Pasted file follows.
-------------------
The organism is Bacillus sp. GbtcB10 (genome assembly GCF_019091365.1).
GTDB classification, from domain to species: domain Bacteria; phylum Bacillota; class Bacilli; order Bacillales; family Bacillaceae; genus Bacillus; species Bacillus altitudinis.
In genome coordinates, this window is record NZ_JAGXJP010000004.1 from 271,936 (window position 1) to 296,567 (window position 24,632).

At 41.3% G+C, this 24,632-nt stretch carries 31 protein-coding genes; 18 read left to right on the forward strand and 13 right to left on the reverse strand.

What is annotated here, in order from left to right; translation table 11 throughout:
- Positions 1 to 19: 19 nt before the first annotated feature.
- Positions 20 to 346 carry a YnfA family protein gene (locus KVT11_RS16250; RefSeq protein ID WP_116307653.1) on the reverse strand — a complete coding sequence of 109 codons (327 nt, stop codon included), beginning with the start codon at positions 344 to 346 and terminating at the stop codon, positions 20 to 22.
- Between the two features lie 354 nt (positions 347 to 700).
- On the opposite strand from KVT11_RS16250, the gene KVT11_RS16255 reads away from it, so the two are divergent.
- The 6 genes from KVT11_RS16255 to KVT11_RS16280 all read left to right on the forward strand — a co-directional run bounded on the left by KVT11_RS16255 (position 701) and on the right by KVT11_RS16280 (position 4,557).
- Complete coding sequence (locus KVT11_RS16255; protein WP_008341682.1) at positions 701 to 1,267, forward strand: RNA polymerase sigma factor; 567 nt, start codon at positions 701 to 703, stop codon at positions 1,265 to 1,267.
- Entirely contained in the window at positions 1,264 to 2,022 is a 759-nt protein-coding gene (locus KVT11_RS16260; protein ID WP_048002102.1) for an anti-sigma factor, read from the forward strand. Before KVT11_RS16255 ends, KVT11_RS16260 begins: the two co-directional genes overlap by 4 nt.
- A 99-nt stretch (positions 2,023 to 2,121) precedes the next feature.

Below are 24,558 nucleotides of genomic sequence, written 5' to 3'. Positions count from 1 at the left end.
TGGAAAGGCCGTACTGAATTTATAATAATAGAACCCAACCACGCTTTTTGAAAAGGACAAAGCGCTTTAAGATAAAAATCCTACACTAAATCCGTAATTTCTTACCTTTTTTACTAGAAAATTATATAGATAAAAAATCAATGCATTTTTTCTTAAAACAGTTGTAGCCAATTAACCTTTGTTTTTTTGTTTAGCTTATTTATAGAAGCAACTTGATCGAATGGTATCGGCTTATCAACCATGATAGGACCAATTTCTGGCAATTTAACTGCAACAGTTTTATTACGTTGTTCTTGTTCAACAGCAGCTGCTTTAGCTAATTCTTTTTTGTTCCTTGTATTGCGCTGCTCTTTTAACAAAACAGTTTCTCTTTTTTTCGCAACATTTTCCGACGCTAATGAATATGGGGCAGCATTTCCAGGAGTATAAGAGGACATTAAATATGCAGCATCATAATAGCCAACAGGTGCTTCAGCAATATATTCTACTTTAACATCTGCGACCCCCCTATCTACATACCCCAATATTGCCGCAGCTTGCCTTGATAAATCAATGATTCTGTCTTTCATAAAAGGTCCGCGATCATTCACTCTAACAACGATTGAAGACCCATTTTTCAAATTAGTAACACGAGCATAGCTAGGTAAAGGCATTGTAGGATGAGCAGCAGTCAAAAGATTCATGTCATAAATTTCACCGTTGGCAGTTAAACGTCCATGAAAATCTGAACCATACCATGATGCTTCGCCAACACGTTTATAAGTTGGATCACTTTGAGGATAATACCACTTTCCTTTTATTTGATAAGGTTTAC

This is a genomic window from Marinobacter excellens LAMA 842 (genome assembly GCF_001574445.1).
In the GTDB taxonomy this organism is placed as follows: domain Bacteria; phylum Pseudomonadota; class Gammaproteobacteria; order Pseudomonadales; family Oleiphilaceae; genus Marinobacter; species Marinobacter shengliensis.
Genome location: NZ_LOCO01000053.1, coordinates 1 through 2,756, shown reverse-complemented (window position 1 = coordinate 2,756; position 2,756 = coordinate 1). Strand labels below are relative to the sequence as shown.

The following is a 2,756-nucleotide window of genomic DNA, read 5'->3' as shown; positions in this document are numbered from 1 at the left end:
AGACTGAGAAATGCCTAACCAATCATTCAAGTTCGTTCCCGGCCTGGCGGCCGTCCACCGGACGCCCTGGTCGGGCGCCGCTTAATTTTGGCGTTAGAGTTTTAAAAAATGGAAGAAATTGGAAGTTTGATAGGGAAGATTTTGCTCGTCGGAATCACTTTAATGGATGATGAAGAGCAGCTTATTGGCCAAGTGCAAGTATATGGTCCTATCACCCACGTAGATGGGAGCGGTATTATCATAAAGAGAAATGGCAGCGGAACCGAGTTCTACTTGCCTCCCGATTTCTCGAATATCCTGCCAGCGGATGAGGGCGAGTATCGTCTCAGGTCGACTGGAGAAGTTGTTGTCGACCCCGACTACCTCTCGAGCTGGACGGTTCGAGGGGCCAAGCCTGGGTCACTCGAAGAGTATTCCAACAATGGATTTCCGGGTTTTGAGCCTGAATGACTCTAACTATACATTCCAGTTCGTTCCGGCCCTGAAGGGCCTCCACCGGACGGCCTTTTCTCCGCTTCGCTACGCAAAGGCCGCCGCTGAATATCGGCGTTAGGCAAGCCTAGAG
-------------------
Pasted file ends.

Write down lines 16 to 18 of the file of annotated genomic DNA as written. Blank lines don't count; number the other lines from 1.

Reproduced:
This is a genomic window from Marinobacter excellens LAMA 842 (genome assembly GCF_001574445.1).
In the GTDB taxonomy this organism is placed as follows: domain Bacteria; phylum Pseudomonadota; class Gammaproteobacteria; order Pseudomonadales; family Oleiphilaceae; genus Marinobacter; species Marinobacter shengliensis.
Genome location: NZ_LOCO01000053.1, coordinates 1 through 2,756, shown reverse-complemented (window position 1 = coordinate 2,756; position 2,756 = coordinate 1). Strand labels below are relative to the sequence as shown.